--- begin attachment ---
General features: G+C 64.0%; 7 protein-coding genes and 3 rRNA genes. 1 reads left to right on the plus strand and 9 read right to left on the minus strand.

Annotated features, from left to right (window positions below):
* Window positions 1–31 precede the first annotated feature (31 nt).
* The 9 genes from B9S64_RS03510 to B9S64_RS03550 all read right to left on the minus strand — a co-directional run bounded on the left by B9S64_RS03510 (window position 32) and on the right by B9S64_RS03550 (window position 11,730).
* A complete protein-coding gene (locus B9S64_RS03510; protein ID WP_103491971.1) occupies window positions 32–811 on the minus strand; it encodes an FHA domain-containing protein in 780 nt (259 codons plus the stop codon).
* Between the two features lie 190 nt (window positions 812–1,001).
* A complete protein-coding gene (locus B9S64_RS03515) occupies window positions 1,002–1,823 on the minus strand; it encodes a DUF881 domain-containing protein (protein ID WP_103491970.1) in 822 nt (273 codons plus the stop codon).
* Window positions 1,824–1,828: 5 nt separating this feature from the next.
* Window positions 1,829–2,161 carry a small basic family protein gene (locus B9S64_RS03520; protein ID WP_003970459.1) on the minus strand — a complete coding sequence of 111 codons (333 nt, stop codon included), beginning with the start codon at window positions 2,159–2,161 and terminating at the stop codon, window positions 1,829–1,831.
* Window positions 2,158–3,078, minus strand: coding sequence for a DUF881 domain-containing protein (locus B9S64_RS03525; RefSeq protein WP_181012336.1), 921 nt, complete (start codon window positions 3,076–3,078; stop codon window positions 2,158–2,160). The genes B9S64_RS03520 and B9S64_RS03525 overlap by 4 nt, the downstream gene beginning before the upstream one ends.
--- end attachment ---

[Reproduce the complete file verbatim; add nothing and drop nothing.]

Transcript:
General features: G+C 64.0%; 7 protein-coding genes and 3 rRNA genes. 1 reads left to right on the plus strand and 9 read right to left on the minus strand.

Annotated features, from left to right (window positions below):
* Window positions 1–31 precede the first annotated feature (31 nt).
* The 9 genes from B9S64_RS03510 to B9S64_RS03550 all read right to left on the minus strand — a co-directional run bounded on the left by B9S64_RS03510 (window position 32) and on the right by B9S64_RS03550 (window position 11,730).
* A complete protein-coding gene (locus B9S64_RS03510; protein ID WP_103491971.1) occupies window positions 32–811 on the minus strand; it encodes an FHA domain-containing protein in 780 nt (259 codons plus the stop codon).
* Between the two features lie 190 nt (window positions 812–1,001).
* A complete protein-coding gene (locus B9S64_RS03515) occupies window positions 1,002–1,823 on the minus strand; it encodes a DUF881 domain-containing protein (protein ID WP_103491970.1) in 822 nt (273 codons plus the stop codon).
* Window positions 1,824–1,828: 5 nt separating this feature from the next.
* Window positions 1,829–2,161 carry a small basic family protein gene (locus B9S64_RS03520; protein ID WP_003970459.1) on the minus strand — a complete coding sequence of 111 codons (333 nt, stop codon included), beginning with the start codon at window positions 2,159–2,161 and terminating at the stop codon, window positions 1,829–1,831.
* Window positions 2,158–3,078, minus strand: coding sequence for a DUF881 domain-containing protein (locus B9S64_RS03525; RefSeq protein WP_181012336.1), 921 nt, complete (start codon window positions 3,076–3,078; stop codon window positions 2,158–2,160). The genes B9S64_RS03520 and B9S64_RS03525 overlap by 4 nt, the downstream gene beginning before the upstream one ends.